My opinion, in regard to the FCC policy, is that it is not doing much when it comes to censoring inappropriate content. One major reason is that the policy requires claims of obscenity, profanity or indecency, to pass the three steps before they can be so labeled. This process makes it extremely difficult to successfully censor, or prosecute, media outlets for airing inappropriate content. Therefore, the FCC should make the process less restrictive, to be able to accommodate more punishable cases of indecency. Indecency is defined by the FCC as, “Language or material that, in context, depicts or describes, in terms of patently offensive as measured by contemporary community standards for the broadcast medium, sexual or excretory organs or activities” (Commission). Putting this statement in context, indecent programming basically comprises sexual or excretory references that are patently offensive in nature; however, they do not reach the obscenity level. Hence, courts hold on to these indecent materials, as protected by the first amendment to the constitution, and do not ban them completely. Hence, viewers are left with the same initial problem of indecent material being aired. However, this indecent material can be restricted to avoid times when children are the primary audience. The FCC should make a policy that stipulates zero tolerance for any form of indecency, instead of having courts back them up with loopholes, such as by arguing that they are protected by the first amendment which upholds the right of free speech (Courts). An example is Nicole Richie’s 2003 speech at the Billboard Awards, where she categorically stated, “Have you ever tried to get cow s–t out of a Prada purse? It’s not so f—ing simple” (CNN). The statement is a clear example of an indecent speech. The case brought up issues to do with the constitution and administration. The courts argued that FCC’s policy on the case violated the first amendment and, therefore, it was unconstitutional. The courts argued that the policy restricted free speech.
Another major issue that the FCC should look into is amending its policy to include monitoring broadcasts for violation of its laws. This will make it more restrictive by broadening the scope of its mandate. . Currently, the FCC only responds to claims from the general public. Though this is a safe move to prevent pressuring a media outlet the FCC might be at loggerheads with, it is also a disadvantage. The FCC only investigates cases brought in by the viewers, and at times, not all the issues are given attention, although a significant number is analyzed. The major problem arises when specific viewers bear a grudge with a particular station, or individual, which is broadcasted. Such a scenario defeats the reason for the establishment of the FCC and makes it look like a platform, where personal grudges people hold can be settled. By being able to monitor broadcasts on their own, they can identify reasonable claims of a violation, instead of allowing individuals to act as if they own the FCC. A good example is Al Wescot, who is well known as a self-made watchdog. His grudge with Howard Stern is well recorded. He has on several occasions made it his job to file complaints with the FCC, with regard to Howard Stern’s conduct (Mintzer, p25).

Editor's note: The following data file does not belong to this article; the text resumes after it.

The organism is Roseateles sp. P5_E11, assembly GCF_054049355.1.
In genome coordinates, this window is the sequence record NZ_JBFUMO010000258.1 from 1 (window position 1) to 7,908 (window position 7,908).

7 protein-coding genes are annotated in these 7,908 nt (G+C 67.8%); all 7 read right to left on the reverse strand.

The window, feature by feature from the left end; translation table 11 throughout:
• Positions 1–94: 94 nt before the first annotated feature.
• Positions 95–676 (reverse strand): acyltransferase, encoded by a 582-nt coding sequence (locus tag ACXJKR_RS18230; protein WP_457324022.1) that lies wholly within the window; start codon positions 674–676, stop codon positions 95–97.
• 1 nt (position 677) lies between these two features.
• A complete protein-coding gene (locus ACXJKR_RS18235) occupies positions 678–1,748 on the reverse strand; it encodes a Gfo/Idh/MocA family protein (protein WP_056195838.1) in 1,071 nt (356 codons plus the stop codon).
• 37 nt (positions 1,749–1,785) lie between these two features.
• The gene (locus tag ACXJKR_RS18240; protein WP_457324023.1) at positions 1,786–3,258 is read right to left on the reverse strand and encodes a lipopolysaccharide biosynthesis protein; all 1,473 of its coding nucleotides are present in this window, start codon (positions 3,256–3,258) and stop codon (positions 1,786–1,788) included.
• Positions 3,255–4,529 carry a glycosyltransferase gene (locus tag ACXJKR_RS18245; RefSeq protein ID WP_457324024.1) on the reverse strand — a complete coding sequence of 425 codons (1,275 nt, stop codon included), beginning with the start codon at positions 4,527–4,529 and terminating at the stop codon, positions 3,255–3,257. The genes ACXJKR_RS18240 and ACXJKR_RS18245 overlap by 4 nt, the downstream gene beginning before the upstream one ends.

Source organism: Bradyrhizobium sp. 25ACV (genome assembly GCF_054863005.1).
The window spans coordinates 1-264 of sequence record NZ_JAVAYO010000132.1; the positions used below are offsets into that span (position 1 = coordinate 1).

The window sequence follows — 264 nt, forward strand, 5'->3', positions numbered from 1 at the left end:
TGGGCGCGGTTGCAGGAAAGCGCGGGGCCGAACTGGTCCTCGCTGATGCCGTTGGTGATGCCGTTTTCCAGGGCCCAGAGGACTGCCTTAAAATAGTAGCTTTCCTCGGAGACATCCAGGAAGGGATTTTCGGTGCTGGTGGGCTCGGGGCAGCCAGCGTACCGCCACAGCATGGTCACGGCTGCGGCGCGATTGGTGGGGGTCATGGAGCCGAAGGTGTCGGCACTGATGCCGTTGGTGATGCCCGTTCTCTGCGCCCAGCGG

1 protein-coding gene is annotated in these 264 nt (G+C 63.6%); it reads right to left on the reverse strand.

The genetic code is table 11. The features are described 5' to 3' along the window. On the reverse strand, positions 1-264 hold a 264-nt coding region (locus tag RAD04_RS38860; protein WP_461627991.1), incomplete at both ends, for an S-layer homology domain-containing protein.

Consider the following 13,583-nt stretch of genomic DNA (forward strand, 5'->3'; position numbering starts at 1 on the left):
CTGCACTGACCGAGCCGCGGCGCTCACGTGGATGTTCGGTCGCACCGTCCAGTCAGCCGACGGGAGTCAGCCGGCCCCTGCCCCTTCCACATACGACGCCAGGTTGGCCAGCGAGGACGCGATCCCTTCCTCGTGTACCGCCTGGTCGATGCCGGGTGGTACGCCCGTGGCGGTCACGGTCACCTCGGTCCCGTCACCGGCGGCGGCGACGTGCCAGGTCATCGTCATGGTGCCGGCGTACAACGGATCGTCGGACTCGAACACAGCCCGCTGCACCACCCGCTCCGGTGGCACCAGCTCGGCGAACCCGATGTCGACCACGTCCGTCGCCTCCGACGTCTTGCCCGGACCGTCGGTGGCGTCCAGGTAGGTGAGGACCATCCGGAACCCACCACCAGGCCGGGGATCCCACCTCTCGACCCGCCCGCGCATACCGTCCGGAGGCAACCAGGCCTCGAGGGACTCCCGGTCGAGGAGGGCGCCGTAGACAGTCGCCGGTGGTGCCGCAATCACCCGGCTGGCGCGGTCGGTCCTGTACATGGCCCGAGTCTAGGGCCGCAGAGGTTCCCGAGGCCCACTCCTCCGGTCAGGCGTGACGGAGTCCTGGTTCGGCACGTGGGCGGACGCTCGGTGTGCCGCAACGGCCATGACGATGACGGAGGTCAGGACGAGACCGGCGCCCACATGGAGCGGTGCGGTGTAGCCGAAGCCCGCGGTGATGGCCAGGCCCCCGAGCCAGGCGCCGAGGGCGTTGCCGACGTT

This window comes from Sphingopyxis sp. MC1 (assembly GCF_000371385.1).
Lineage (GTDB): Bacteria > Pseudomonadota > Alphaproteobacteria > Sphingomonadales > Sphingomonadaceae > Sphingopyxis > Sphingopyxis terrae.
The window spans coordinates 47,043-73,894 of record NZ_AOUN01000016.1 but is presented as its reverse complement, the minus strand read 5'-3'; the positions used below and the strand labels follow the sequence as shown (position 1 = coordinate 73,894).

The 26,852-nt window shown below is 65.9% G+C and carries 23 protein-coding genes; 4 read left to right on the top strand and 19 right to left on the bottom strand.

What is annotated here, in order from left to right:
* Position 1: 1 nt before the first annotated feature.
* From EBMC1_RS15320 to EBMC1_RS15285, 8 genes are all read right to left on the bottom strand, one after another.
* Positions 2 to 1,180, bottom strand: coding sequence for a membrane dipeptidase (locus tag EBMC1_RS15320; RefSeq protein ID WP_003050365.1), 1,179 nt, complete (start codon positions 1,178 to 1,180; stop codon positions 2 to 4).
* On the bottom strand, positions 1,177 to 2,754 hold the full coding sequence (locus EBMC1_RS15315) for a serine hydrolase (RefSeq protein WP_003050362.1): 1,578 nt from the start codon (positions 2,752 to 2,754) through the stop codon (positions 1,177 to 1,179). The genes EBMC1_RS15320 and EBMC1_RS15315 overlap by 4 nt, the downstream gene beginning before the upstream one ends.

In conclusion, the FCC should maintain its broadcast indecency policies. However, they should be made more stringent. Isolated expletives, or non-sexual nudity, should be treated the same; they are indecent. Furthermore, it should consider having a policy to be able to scrutinize broadcasts, instead of waiting for the viewers to file complaints. In this manner, broadcasters will be more aware of a watchdog that is the overriding authority. This will minimize cases of indecency in broadcasting.
Calver, C. “Imus, Indecency, Violence & (and) Vulgarity: Why the FCC Must Not Expand Its Authority Over Content.” 30 Hastings Comm. & Ent. Law Journal (2007): 1-29.
CNN. Justices tackle free speech dispute over broadcast TV ‘indecency’. 6 January 2012. 24 February 2015 <http://edition.cnn.com>.
Commission, Federal Communications. Federal Communications Commission. 14 August 2014. 24 February 2015 <http://www.fcc.gov>.
Courts, United States. United States Courts. 24 February 2015. 24 February 2015 <http://www.uscourts.gov>.
Mintzer, Rich. Howard Stern: A Biography. United Kingdom: Simon & Schuster Publishing, 2010.